Saturday, July 16, 2011

Maybe Carmageddon

Maybe carmageddon will become a full-fledged holiday.

Passing part of this nice day, not driving, but drawing at my office. Being at the office on a Saturday is bad form, but it is nice here, and I am successfully not driving, so that's a good thing.

Wait a minute, what am I thinking? I live north of the Sepulveda Pass, I can drive anywhere I want (except, of course, down there, but why would I want to do that?). You know what, screw that, no driving for me.

Everything's fine; I think I'll stay put and draw - above the fray, in the Santa Clarita Valley.

Saturday, July 2, 2011

Nothing if not Versatile

It was too hot today in Santa Clarita to do anything except evaporate. It was too hot even, to draw. So what did I do?  I defied the heat and did draw anyway.

For this scene at the mall, when I started to draw, I was in the shade. However, since it was near noon, the angles changed quickly and I was soon engulfed in the firey maw of the day. Scrambling feverishly with pens and markers I hastened to finish. Dermal trauma notwithstanding, I'm happy with the result.

As if that weren't artistic accomplishment enough, I also got to use the phrase "engulfed in the firey maw of the day" in a sentence. I've been meaning to do that for a while. Like has been said, I'm nothing if not versatile.

Saturday, June 25, 2011

Life, Light, and Values

Life pulses through the parking lot.

Sometimes it conveys, along straight lines that converge, somewhere on the horizon, in one-point perspective.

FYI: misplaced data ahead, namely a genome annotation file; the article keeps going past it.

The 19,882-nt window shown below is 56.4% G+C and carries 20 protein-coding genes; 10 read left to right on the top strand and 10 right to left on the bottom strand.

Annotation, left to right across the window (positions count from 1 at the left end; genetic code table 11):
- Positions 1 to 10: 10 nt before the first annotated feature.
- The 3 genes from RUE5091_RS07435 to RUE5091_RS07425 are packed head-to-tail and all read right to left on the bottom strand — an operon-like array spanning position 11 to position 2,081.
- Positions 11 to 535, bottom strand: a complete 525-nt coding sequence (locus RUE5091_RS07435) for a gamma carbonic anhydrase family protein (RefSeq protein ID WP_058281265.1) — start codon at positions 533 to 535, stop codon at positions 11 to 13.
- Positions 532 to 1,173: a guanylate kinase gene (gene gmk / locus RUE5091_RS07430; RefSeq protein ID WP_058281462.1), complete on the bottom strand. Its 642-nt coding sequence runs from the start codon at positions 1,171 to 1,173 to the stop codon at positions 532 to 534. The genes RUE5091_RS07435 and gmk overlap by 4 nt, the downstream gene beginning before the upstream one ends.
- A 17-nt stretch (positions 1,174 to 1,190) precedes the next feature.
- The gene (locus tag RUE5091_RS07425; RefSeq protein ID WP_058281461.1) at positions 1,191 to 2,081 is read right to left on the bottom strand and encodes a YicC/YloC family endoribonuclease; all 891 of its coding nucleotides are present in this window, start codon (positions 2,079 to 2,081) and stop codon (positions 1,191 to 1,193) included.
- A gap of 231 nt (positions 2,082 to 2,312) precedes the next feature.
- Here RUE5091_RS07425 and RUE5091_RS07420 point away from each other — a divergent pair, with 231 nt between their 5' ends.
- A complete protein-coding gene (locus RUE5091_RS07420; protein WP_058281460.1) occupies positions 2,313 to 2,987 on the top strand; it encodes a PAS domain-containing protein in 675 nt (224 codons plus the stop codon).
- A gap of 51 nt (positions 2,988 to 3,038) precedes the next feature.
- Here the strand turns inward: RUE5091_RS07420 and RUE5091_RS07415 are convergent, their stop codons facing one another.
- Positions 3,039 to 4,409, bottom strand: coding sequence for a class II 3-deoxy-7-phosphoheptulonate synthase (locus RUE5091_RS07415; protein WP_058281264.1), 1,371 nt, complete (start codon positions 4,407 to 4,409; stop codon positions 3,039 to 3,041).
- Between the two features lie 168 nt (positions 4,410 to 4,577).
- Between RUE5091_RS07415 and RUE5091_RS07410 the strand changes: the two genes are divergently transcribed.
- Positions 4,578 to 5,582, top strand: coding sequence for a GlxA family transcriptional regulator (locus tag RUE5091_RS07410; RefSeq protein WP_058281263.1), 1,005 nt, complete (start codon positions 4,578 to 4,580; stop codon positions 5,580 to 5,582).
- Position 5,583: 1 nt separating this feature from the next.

Sometimes it resolves as gentle foothills, receding in the distance, reduced to simple contours, that diminish, as the atmosphere intervenes.

Then again, organic shapes too, assert themselves, often in lumpy little clusters of three.

But always, as light drapes itself over all surfaces, majestic and mundane, it can be simplified into five values. A monochrome spectrum.

If only everything in life were as simple, to be so rendered, as light resting on the surface, of every thing. And I see.

Thursday, June 16, 2011

A Small Slice of Canyon Country...

... from my office window.

This is a somewhat urban perspective, but Canyon Country is actually very naturalistic and picturesque.

This morning I did a 3 mile cross-country run in the wilderness next to my community. Literally, I open a gate run up a hill and for the duration of my run I'll be much more likely to see quail, rabbit, snake or hawk than I am to see another human. Life is good!

Wednesday, June 15, 2011

A Quick Little Drawing!

In addition to all my other happenings I've been drawing and playing guitar the last couple of days. Yesterday I did a sketch of a "CAUTION! WET FLOOR" cone. How's that for inspiration; impressive, right?

This modest little drawing is just a view from my office. Sure beats toiling in a dungeon with no windows!

Sunday, April 24, 2011

A Source of Inspiration, Drawn

When I was a little boy, and before I had a vocation (obviously) I was an artist; I was always drawing. I wasn't accomplished, per se, but it was natural for me, and it was part of my being.

It was also in the time of my youth that I developed an interest in airplanes, probably from seeing them first in movies, but also from just seeing them flying around. I was fascinated - the glint of sunlight off the wingtip of a sleek and beautiful flying machine was inspirational.  So much so that when it came time to have a vocation I chose aerospace engineering.

I am glad I chose that path, and that profession has benefited me, but... after five years of school, five semesters of college calculus, decades of employment, some good projects, some bad ones, two layoffs, productive encounters with a handful of smart people, and many more encounters with idiots... I find myself drawing an airplane in the desert. Not any old airplane though. This airplane is one of the exact model that I remember being inspired by as a youth.